If you’re a TV drama enthusiast like I am, it is almost guaranteed you will watch the exchange of a thapad (slap) every now and then. To me, it is an overwhelmingly chilling thought that this concept of slapping someone in an argument is often celebrated (like in ‘Meray Pass Tum Ho‘). Well, should it even be thought of as a means of retaliation? Whenever I watch an on-screen thapad, I question the need for it. The build-up, most of the time, involves grief, trauma, patience, and revenge. Can the conflict be resolved otherwise? Most times the answer is yes but of course, less sensational. Here’s my attempt to debunk the myth that a thapad is a script demand to conclude a story – and why I feel a thapad (or outrage and violence in general) is never a solution.
Thapad as spiteful revenge
I fail to understand how these acts of violence, these thapads are not a call-for-a-fight, rather they just come out of the blue for no apparent reason. Why does the thapad come at the beginning of a monologue? Who in this world will get a thapad and then stand there to listen to some “logical” reasoning to justify it, “yeh thapad tumhe is liye mara hai…” It’s bizarre to see how the self-righteous and always goody-good lead lessens responsibility through blame, only to give viewers a fallacy of moral righteousness. And then in the most important plot points, the characters do not communicate; they either fail to say what was needed or fail to listen to what the other person had to say. Zero f***s given to reading body language. As a result, the miscommunication snowball rolls and bursts into a thapad which is just wrong on so many levels.
Where the protagonist is given the responsibility for all the success and happiness of everyone around, why isn’t the blame of failing to win over the so-called enemy also shared? No matter how we try to justify outrage, no matter how good it feels to physically assault people, it will always crush us from the inside over time. Physical violence is never a win or a loss, it is always a lose-lose situation. And since we never consciously acknowledge the pleasure associated with outrage, it is even more insidious. It seems with more and more thapads on screens, we are forgetting that wrath is vice even in a form of revenge.
Thapad as a wake-up call
If you, like many of our drama writers, think that a thapad will serve as a wake-up call, I have some bad news for you – you will most likely never hear “tum ne tou meri aankhaien khol dien” in response to such an act of violence and would probably put you in a vicious cycle. And if you have started to believe that your thapads can solve your issues with people, you are learning to become abusive in relationships. As a covert abuser, you may justify your actions by believing yourself to be the victim in the situation, but that still makes you an abuser.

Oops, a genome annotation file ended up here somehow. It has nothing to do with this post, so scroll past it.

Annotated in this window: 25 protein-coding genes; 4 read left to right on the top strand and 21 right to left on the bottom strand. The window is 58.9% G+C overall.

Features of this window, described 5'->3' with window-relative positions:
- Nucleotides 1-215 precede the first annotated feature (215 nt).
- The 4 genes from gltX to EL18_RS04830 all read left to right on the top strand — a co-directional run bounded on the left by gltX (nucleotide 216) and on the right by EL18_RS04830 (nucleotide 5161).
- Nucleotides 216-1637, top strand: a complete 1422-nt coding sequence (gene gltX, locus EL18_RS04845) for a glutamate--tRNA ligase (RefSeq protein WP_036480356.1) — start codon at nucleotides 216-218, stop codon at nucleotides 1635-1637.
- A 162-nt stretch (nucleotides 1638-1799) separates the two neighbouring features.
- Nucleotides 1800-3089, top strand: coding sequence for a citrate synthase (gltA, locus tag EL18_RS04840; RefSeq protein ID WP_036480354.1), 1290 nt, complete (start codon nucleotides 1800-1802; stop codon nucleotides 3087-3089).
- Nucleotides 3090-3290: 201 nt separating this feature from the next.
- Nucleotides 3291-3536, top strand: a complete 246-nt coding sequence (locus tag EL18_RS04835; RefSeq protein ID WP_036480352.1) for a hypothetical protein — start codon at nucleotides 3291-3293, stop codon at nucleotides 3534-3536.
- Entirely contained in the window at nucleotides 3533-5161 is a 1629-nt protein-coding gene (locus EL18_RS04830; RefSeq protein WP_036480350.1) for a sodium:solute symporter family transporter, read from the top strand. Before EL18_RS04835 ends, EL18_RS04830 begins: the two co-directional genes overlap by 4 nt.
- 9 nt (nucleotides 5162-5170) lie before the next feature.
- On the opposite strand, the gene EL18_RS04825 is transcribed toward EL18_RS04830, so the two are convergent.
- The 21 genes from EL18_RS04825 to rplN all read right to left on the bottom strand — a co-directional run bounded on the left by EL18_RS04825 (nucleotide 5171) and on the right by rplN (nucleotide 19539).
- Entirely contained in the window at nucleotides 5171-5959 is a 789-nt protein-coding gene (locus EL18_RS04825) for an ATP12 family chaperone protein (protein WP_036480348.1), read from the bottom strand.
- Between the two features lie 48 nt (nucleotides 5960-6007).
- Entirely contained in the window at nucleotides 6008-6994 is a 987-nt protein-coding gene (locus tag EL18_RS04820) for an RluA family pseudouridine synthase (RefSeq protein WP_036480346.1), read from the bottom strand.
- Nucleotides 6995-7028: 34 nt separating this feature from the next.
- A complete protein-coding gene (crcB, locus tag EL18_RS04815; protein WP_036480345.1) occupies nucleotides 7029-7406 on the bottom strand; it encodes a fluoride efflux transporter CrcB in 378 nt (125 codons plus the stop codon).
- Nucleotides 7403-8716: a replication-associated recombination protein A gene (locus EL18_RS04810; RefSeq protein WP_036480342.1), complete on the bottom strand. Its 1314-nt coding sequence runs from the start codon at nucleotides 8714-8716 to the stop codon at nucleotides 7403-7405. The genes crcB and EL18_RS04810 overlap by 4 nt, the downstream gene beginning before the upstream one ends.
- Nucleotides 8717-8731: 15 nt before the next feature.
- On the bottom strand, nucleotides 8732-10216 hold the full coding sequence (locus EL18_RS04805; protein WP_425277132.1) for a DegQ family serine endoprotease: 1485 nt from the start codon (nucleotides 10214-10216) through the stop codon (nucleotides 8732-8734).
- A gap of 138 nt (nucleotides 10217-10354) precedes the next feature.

Where the rest of the world is advancing towards restorative justice at the national level, we must start to demonstrate some degree of empathy at least on-screen if not in our justice system. We need to believe that the presence of empathy heals conflicts. And TV-dramas can be the vessel we need as they reach the masses. Why have our writers failed to establish that communication can resolve relationship problems? Shouldn’t we try to put an end to so much hatred in our society? Shouldn’t we start believing that empathy is not a weakness but a strength? If I am wrong and hateful to any person around me, getting a thapad from the person will only make me even more spiteful and I don’t see that ever changing. Like I said earlier, it’s then a vicious cycle that we’re stuck in.
We all have mirror-receptors
Since I had grown up watching the thapad-frenzy on TV, I am guilty of physically attacking my siblings in my formative years and I regret it the most. I can take responsibility for my actions now after years of realisation and awareness, but back then I was naïve and easily influenced by my surroundings – just basics of primary socialisation. When we know our protagonist resorts to outrage, somewhere I had this as an option in my subconscious. Well, I didn’t know any better. That’s where the content we consume can help, isn’t it? To show me how to handle the worst of myself in the craziest of situations. You know how certain advertisement jingles get stuck in our heads and sometimes we unconsciously repeat dialogues? Similarly, we pick up the tone of voice, certain words, and reactions by our favorite characters. If physical assault is being portrayed as a justified behaviour, it’s not unlikely that we start modeling it.
To all the ustaads hitting their chotus at work, teachers striking students in school, Qari Sahabs hitting their students, random violence towards house-helpers, husbands striking wives, wives returning thapads, siblings exchanging thapads and all the other thapad-o-thapad-ee crazy characters on TV, ENOUGH! This madness needs to stop. Let’s acknowledge that outrage only causes more harm and scars in our lives and it needs to come to an end. It’s time we start normalising sanity and resolving issues with respect and dialogue rather than physical abuse. Maybe that will bring change in our society, maybe that can help reduce the rising trend of rape, abuse, domestic violence, and other societal issues. These dramas are watched by people from all walks of life and every socioeconomic status. Watching how issues can possibly be resolved with love and respect might just influence them to do the same.